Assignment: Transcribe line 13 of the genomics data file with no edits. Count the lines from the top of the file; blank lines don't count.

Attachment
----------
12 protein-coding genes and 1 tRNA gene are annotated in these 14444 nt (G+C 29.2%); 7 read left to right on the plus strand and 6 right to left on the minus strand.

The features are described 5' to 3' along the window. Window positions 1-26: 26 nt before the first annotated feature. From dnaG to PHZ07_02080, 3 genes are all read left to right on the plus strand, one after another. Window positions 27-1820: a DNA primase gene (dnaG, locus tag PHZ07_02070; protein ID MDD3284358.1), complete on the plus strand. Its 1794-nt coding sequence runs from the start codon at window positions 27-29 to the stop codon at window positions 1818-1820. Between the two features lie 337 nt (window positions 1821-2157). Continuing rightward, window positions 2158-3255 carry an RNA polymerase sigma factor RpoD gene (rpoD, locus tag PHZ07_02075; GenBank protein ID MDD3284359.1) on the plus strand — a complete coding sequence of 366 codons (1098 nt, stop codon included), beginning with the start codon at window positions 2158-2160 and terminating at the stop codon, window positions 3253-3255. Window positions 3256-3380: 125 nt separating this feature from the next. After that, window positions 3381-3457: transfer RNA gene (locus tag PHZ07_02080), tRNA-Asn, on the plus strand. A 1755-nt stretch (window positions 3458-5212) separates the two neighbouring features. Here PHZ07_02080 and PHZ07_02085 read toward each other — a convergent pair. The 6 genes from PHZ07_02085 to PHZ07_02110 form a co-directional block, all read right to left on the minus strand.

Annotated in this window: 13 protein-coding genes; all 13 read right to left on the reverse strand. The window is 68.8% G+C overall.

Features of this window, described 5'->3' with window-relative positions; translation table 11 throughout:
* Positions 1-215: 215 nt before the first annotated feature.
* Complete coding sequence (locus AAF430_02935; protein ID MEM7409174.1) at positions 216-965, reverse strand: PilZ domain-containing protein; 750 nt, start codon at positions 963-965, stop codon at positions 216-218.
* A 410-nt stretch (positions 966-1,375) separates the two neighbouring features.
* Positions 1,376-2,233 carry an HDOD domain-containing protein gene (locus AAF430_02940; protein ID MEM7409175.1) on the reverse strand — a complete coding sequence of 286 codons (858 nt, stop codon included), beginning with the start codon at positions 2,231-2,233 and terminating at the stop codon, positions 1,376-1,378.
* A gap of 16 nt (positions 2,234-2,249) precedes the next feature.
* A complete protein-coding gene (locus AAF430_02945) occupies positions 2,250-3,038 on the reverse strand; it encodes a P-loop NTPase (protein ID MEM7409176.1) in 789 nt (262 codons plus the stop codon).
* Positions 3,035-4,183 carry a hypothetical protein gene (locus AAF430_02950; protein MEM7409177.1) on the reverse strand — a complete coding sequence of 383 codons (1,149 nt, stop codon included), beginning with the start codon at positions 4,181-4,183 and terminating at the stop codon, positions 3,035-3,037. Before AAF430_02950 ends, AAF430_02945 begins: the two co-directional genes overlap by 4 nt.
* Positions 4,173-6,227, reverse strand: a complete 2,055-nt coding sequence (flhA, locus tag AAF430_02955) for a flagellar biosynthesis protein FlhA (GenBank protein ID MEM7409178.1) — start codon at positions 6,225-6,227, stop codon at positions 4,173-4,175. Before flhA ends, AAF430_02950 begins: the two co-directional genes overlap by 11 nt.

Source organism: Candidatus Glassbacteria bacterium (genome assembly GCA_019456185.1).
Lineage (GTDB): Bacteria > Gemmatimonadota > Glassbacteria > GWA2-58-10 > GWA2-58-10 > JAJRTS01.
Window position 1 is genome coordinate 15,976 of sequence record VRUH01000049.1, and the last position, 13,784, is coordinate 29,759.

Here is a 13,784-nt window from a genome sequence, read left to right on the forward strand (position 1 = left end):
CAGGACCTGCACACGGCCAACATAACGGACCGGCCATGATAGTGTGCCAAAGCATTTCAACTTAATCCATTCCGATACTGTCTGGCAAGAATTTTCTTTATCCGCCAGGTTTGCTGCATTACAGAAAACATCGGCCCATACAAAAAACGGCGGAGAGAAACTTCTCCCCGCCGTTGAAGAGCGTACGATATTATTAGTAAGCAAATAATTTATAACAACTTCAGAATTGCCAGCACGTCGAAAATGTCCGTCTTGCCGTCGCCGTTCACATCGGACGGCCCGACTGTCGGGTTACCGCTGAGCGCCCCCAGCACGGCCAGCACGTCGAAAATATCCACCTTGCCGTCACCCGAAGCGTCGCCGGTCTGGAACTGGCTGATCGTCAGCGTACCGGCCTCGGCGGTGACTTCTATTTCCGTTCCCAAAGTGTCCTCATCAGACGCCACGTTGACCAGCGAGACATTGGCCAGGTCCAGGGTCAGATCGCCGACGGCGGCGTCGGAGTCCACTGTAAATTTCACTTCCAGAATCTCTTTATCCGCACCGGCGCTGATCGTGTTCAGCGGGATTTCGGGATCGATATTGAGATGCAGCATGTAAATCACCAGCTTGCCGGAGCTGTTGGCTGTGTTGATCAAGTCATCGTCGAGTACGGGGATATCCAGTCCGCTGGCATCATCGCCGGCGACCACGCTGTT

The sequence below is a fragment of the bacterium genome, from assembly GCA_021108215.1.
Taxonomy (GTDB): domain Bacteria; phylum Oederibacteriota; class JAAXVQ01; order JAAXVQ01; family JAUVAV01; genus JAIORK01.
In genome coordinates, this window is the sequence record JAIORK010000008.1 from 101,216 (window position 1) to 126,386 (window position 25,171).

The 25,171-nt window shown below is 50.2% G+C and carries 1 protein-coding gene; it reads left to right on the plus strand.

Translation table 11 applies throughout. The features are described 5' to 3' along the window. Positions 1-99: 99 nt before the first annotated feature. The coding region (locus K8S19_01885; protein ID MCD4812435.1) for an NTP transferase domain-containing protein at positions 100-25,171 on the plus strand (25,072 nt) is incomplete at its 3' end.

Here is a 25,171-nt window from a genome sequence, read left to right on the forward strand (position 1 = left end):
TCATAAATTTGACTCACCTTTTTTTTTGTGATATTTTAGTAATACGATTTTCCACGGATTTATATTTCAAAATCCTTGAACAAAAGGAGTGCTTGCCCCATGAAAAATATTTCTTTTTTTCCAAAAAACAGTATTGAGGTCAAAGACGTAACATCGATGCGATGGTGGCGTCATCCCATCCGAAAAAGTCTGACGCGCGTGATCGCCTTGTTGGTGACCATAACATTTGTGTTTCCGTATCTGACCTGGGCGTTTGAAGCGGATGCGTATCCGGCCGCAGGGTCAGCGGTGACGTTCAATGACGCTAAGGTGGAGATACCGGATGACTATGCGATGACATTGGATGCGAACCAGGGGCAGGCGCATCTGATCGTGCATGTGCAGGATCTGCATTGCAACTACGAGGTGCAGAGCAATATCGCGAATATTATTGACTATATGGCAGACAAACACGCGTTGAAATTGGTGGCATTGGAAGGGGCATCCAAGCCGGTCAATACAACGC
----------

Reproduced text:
Source organism: Candidatus Glassbacteria bacterium (genome assembly GCA_019456185.1).